Ni , Rock of Rah, Vanuatu: The Ni live on one of the smallest islands of Vanuatu; Nelson flew five hours from Sydney to capture the 'isolation forged by their remoteness'
photographyJimmy Nelson travelled the world to photograph 35 threatened tribes in an unashamedly glamorous style
Arts and Entertainment
David Byrne
musicDavid Byrne describes how the notorious First Lady's high life dazzled him out of a career low
Arts and Entertainment
Sergeant pfeffer: Beatles in 1963
booksA song-by-song survey of the Beatles’ lyrics
Arts and Entertainment
music'I didn't even know who I was'
Arts and Entertainment
Cheryl was left in a conundrum with too much talent and too few seats during the six-chair challenge stage
tvReview: It was tension central at boot camp as the ex-Girls Aloud singer whittled down the hopefuls
Arts and Entertainment
Kalen Hollomon's Anna Wintour collage

art
Arts and Entertainment

TV Grace Dent on TV
Arts and Entertainment

Music
Arts and Entertainment
Sheridan Smith as Cilla Black

music
Latest stories from i100
Have you tried new the Independent Digital Edition apps?

ES Rentals

    Independent Dating
    and  

    By clicking 'Search' you
    are agreeing to our
    Terms of Use.

    Ebola outbreak: The children orphaned by the virus – then rejected by surviving relatives over fear of infection

    The children orphaned by Ebola...

    ... then rejected by surviving relatives over fear of infection
    Pride: Are censors pandering to homophobia?

    Are censors pandering to homophobia?

    US film censors have ruled 'Pride' unfit for under-16s, though it contains no sex or violence
    The magic of roundabouts

    Lords of the rings

    Just who are the Roundabout Appreciation Society?
    Why do we like making lists?

    Notes to self: Why do we like making lists?

    Well it was good enough for Ancient Egyptians and Picasso...
    Hong Kong protests: A good time to open a new restaurant?

    A good time to open a new restaurant in Hong Kong?

    As pro-democracy demonstrators hold firm, chef Rowley Leigh, who's in the city to open a new restaurant, says you couldn't hope to meet a nicer bunch
    Paris Fashion Week: Karl Lagerfeld leads a feminist riot on 'Boulevard Chanel'

    Paris Fashion Week

    Lagerfeld leads a feminist riot on 'Boulevard Chanel'
    Bruce Chatwin's Wales: One of the finest one-day walks in Britain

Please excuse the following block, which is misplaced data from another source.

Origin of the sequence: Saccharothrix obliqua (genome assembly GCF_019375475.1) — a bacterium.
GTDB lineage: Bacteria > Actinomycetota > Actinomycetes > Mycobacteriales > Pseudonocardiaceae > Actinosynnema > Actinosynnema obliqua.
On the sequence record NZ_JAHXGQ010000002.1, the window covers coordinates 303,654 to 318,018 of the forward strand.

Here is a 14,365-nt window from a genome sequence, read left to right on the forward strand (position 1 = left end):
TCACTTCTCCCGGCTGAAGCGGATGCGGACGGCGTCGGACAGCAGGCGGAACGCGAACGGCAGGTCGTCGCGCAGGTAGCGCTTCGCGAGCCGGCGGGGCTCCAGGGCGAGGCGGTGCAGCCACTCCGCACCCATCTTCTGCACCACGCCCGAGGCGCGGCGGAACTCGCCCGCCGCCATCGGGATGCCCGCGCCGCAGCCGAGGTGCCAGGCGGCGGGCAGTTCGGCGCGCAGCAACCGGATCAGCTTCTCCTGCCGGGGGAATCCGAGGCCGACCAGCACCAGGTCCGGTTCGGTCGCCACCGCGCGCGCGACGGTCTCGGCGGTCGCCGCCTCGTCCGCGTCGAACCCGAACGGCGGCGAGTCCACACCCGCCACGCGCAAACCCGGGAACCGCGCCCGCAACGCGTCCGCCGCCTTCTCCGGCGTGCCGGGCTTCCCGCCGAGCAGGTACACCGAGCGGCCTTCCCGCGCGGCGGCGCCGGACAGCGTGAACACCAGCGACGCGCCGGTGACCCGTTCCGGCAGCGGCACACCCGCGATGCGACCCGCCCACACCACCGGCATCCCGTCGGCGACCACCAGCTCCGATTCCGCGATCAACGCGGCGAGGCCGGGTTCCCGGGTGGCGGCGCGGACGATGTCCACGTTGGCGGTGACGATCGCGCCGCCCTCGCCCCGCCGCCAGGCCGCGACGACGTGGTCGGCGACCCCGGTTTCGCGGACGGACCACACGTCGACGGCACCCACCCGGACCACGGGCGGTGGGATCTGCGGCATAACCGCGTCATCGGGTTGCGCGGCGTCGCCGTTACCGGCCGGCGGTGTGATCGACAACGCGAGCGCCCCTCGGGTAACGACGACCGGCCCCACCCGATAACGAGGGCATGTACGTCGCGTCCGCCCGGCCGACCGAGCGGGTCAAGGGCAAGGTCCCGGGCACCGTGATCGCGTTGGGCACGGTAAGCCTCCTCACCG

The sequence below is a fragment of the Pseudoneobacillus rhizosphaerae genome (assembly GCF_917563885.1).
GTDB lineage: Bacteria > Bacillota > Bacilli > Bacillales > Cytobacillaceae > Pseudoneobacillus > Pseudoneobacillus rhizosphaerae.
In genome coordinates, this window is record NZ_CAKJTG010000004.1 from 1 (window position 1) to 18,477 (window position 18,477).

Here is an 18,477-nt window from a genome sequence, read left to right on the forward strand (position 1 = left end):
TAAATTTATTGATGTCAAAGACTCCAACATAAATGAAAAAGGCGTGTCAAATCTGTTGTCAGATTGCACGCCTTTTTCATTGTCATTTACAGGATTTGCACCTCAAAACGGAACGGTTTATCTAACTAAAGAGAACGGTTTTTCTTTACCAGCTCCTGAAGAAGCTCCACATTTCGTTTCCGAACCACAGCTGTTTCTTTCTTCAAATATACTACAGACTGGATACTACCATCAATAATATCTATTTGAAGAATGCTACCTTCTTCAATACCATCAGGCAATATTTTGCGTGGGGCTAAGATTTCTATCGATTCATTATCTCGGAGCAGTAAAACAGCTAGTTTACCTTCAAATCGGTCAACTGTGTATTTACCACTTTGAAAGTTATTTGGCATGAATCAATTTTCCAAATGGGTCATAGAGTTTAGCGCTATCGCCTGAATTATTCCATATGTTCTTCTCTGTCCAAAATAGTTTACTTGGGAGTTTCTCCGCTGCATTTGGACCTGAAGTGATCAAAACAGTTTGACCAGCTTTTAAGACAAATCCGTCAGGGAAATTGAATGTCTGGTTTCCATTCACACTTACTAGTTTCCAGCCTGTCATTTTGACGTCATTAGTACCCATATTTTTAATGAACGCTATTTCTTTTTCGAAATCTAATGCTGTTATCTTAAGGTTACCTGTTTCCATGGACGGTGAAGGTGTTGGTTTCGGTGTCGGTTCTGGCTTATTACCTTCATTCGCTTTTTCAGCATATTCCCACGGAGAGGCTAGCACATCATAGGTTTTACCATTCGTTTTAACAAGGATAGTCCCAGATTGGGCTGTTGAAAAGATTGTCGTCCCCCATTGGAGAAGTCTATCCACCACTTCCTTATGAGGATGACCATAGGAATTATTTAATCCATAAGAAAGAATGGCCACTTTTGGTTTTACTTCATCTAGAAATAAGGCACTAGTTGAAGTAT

Simon Calder discovers Bruce Chatwin's Wales

    One of the finest one-day walks you could hope for - in Britain
    10 best children's nightwear

    10 best children's nightwear

    Make sure the kids stay cosy on cooler autumn nights in this selection of pjs, onesies and nighties
    Manchester City vs Roma: Five things we learnt from City’s draw at the Etihad

    Manchester City vs Roma

    Five things we learnt from City’s Champions League draw at the Etihad
    Martin Hardy: Mike Ashley must act now and end the Alan Pardew reign

    Trouble on the Tyne

    Ashley must act now and end Pardew's reign at Newcastle, says Martin Hardy
    Isis is an hour from Baghdad, the Iraq army has little chance against it, and air strikes won't help

    Isis an hour away from Baghdad -

    and with no sign of Iraq army being able to make a successful counter-attack
    Turner Prize 2014 is frustratingly timid

    Turner Prize 2014 is frustratingly timid

    The exhibition nods to rich and potentially brilliant ideas, but steps back
    Last chance to see: Half the world’s animals have disappeared over the last 40 years

    Last chance to see...

    The Earth’s animal wildlife population has halved in 40 years
    So here's why teenagers are always grumpy - and it's not what you think

    Truth behind teens' grumpiness

    Early school hours mess with their biological clocks
    Why can no one stop hackers putting celebrities' private photos online?

    Hacked photos: the third wave

    Why can no one stop hackers putting celebrities' private photos online?